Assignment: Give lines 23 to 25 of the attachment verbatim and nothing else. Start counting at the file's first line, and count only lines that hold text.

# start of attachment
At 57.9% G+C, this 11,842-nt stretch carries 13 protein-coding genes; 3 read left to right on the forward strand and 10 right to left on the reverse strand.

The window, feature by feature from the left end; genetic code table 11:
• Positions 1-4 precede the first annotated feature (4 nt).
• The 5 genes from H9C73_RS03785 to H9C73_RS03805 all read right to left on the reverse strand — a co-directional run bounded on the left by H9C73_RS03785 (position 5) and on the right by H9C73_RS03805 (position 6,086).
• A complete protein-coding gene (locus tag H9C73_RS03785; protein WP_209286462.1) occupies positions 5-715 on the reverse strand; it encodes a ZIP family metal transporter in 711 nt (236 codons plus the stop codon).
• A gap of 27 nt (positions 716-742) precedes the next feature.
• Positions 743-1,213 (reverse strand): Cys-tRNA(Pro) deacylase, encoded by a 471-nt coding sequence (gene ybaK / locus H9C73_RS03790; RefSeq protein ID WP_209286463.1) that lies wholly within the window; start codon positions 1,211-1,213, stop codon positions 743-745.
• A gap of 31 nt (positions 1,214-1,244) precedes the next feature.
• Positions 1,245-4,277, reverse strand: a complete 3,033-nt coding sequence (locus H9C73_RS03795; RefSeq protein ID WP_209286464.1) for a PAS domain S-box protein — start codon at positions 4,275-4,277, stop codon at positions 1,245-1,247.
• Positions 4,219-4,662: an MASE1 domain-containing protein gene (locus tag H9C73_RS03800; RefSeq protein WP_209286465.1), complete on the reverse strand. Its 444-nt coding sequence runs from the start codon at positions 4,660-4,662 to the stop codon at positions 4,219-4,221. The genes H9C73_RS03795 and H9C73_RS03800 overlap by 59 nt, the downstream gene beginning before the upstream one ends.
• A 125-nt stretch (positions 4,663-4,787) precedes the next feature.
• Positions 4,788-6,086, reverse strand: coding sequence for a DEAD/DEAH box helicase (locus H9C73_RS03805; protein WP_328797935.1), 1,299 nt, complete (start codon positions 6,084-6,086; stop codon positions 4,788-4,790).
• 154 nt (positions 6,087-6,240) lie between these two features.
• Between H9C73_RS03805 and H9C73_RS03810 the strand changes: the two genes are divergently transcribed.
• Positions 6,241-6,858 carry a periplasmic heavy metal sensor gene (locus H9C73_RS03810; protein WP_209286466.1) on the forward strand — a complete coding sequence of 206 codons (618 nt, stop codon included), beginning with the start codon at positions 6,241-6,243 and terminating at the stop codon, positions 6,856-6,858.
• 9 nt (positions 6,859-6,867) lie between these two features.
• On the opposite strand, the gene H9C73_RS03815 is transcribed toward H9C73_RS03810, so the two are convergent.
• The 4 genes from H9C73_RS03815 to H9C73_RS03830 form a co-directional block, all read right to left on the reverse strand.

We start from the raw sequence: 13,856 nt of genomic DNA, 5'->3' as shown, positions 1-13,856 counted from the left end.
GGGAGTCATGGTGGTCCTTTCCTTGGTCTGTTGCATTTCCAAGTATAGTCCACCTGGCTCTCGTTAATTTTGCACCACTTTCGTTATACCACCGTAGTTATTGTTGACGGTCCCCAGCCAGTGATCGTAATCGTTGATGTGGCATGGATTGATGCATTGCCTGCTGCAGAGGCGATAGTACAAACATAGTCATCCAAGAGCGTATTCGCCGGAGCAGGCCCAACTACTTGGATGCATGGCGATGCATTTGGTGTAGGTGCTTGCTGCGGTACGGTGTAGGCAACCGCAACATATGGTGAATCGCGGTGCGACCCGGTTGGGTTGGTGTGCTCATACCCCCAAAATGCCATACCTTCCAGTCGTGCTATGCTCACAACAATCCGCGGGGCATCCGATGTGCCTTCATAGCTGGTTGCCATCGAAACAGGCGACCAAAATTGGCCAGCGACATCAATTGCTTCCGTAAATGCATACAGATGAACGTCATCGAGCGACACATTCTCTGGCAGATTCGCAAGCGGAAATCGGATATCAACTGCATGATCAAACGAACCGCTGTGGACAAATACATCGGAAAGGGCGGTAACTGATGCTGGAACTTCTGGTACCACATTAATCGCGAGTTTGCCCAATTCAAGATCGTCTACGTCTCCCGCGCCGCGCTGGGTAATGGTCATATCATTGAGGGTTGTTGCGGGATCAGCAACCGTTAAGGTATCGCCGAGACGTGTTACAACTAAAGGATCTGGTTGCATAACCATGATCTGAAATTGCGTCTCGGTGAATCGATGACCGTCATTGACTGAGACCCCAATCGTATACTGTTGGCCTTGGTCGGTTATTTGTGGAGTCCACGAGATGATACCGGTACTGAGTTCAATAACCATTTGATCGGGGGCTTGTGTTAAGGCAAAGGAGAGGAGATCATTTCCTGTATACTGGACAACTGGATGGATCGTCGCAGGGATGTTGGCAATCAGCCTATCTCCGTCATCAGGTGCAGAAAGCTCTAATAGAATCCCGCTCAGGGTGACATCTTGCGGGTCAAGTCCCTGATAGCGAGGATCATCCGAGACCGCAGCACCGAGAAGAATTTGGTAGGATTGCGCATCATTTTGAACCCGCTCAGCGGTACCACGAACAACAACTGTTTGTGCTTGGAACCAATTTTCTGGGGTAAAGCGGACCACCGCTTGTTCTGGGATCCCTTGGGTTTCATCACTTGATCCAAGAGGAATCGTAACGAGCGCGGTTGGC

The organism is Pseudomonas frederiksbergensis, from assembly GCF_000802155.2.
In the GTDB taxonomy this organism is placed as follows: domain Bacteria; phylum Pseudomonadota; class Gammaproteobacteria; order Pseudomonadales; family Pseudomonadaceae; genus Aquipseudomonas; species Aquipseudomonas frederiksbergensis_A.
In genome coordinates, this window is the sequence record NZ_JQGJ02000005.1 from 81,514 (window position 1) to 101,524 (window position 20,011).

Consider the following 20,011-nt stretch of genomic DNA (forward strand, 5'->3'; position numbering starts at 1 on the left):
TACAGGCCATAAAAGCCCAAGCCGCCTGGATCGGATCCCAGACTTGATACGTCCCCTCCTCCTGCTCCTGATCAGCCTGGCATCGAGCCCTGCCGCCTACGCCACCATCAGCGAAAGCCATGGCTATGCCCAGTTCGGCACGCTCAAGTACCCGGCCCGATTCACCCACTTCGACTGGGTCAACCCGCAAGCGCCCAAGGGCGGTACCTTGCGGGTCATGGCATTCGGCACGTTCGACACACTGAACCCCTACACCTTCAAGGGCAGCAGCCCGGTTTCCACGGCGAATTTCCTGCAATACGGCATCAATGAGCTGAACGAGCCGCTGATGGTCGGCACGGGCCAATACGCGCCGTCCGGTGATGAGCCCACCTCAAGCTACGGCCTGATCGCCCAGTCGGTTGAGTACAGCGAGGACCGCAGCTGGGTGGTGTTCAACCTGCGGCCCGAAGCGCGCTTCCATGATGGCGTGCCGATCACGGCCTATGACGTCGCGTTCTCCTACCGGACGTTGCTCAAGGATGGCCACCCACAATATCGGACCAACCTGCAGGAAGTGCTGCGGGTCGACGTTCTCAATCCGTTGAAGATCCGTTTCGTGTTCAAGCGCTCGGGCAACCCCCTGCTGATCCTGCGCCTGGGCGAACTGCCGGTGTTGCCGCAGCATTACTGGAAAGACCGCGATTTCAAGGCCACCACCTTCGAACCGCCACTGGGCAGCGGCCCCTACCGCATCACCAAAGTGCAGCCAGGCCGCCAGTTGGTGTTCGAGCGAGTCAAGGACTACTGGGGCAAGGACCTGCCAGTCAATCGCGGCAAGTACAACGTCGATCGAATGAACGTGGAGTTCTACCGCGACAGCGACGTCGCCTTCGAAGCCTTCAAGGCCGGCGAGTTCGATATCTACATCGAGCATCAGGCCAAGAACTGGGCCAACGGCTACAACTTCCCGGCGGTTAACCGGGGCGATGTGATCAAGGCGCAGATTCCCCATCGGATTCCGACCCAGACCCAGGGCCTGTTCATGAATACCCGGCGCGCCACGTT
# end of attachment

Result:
In genome coordinates, this window is the sequence record NZ_JQGJ02000005.1 from 81,514 (window position 1) to 101,524 (window position 20,011).

Consider the following 20,011-nt stretch of genomic DNA (forward strand, 5'->3'; position numbering starts at 1 on the left):
TACAGGCCATAAAAGCCCAAGCCGCCTGGATCGGATCCCAGACTTGATACGTCCCCTCCTCCTGCTCCTGATCAGCCTGGCATCGAGCCCTGCCGCCTACGCCACCATCAGCGAAAGCCATGGCTATGCCCAGTTCGGCACGCTCAAGTACCCGGCCCGATTCACCCACTTCGACTGGGTCAACCCGCAAGCGCCCAAGGGCGGTACCTTGCGGGTCATGGCATTCGGCACGTTCGACACACTGAACCCCTACACCTTCAAGGGCAGCAGCCCGGTTTCCACGGCGAATTTCCTGCAATACGGCATCAATGAGCTGAACGAGCCGCTGATGGTCGGCACGGGCCAATACGCGCCGTCCGGTGATGAGCCCACCTCAAGCTACGGCCTGATCGCCCAGTCGGTTGAGTACAGCGAGGACCGCAGCTGGGTGGTGTTCAACCTGCGGCCCGAAGCGCGCTTCCATGATGGCGTGCCGATCACGGCCTATGACGTCGCGTTCTCCTACCGGACGTTGCTCAAGGATGGCCACCCACAATATCGGACCAACCTGCAGGAAGTGCTGCGGGTCGACGTTCTCAATCCGTTGAAGATCCGTTTCGTGTTCAAGCGCTCGGGCAACCCCCTGCTGATCCTGCGCCTGGGCGAACTGCCGGTGTTGCCGCAGCATTACTGGAAAGACCGCGATTTCAAGGCCACCACCTTCGAACCGCCACTGGGCAGCGGCCCCTACCGCATCACCAAAGTGCAGCCAGGCCGCCAGTTGGTGTTCGAGCGAGTCAAGGACTACTGGGGCAAGGACCTGCCAGTCAATCGCGGCAAGTACAACGTCGATCGAATGAACGTGGAGTTCTACCGCGACAGCGACGTCGCCTTCGAAGCCTTCAAGGCCGGCGAGTTCGATATCTACATCGAGCATCAGGCCAAGAACTGGGCCAACGGCTACAACTTCCCGGCGGTTAACCGGGGCGATGTGATCAAGGCGCAGATTCCCCATCGGATTCCGACCCAGACCCAGGGCCTGTTCATGAATACCCGGCGCGCCACGTT